The Rhythm of Autumn is a felted mixed media piece that I made several years ago. At the time I was making it, I thought I might do a tutorial on the process so I took a lot of process photos. It originally was going to be cut up and made into covers for various small kitchen appliances such as a toaster cover or a cover for a mixer. Once it was partially completed, I changed my mind in mid stream. So it ended up being a wall hanging. The final piece measures almost four feet across by 2 1/2 feet wide. Due to all the changes I made in the original plan, it took over a year to complete.
This is the original layout. I think I used mixed 56’s wool but actually I can’t remember for sure. I partially felted the piece into prefelt.
Then I wrapped the prefelt around some rusty pipes to rust dye it. The prefelt was wet and presoaked in vinegar water.
Then I put the rolled up bundle in a pail of salt water and covered it with a plastic bag. I left it for two weeks to rust.
This is the entire piece.The sad part was that a lot of this luscious color washed out with the subsequent felting.
I added fabric leaves cut out of commercial fabrics. These were too heavy a fabric to nuno felt so I stitched them on. I was originally planning to machine sew them on but that proved impossible. So I ended up hand stitching them down. That took a while.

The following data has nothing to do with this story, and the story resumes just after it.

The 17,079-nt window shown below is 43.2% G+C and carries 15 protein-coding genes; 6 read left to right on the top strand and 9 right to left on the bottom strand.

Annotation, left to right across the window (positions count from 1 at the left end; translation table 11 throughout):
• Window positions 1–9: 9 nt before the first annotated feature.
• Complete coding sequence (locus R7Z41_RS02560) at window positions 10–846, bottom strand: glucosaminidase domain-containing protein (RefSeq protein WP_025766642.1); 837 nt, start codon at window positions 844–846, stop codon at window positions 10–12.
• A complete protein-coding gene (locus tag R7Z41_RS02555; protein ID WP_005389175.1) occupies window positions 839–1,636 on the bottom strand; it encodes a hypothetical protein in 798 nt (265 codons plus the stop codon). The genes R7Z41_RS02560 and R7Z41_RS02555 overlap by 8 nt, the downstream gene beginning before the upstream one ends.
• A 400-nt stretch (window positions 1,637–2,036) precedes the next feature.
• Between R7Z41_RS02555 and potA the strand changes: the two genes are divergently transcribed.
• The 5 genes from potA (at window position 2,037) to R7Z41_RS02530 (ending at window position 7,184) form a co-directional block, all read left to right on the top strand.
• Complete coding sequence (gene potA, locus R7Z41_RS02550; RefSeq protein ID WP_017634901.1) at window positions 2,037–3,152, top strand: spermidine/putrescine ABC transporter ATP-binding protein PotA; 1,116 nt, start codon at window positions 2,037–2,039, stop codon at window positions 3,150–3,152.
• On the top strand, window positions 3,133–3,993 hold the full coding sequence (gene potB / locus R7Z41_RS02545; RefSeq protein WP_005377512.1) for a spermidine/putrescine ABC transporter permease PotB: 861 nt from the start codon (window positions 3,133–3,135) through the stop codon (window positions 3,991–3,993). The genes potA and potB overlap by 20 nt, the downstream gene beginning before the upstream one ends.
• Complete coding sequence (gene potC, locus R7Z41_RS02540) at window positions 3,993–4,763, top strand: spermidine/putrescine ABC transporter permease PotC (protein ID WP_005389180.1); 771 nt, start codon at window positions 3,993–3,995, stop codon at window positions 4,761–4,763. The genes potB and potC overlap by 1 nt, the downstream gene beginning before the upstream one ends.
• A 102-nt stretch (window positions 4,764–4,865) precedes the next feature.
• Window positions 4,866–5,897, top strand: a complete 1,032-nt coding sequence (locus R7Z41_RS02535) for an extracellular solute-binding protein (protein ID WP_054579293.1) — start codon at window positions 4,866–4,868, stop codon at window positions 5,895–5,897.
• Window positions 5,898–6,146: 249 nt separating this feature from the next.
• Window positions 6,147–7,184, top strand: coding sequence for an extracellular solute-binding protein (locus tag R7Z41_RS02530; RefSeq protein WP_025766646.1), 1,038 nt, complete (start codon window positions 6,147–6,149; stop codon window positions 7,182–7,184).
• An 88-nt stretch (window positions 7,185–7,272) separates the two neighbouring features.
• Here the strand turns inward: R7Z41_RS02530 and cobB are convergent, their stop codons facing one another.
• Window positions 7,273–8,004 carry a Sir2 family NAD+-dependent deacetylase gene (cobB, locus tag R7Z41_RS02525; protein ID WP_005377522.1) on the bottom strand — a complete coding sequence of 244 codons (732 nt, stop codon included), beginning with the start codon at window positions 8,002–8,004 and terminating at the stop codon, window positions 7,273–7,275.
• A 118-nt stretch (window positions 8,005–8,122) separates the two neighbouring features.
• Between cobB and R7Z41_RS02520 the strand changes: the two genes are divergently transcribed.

I had also added some silk bits prior to felting.
Here’s the entire piece after felting. I decided not to cut it up at this point but was unsure what to do with it.
This was an idea of adding more interest by putting darker lines through the piece with machine stitching. I used yarn to mark the lines through the piece.
I did end up cutting along the yarn lines and adding dark wool in the space between the cut pieces of felt.
I covered the lines with water-soluble fabric and pinned it all in place.
Then I machine stitched a “pebble” design over the cut areas making sure that I stitched over the felt edges. The stitching would now hold the cut pieces together. Once it was all stitched, I washed out the water-soluble fabric.
Unfortunately, at this point, I had given up the idea of doing a tutorial so I don’t have a photo of the piece after all the machine stitching was completed. I wasn’t happy with the result and left the project uncompleted for a while. Then I took it to my local fiber group and Bunny suggested that I crumple the entire piece, stitch and stuff as needed to hold it in place and then make it a wall hanging. The photo above shows the mesh I used to back the piece. It is usually used for rug hooking. I crumpled the piece until I got the shapes I wanted, stuffed some areas with extra wool and pinned it all in place. I then hand stitched on the back side to hold everything together and stitched the mesh in place.
Here you can see some of the stuffed areas on the back.
Here is the finished piece. I ended up covering the mesh on the back with acrylic felt and applying a “quilt sleeve” for hanging. I guess the moral of the story is to never give up. That piece of felt you don’t like all that much can be turned into something entirely different!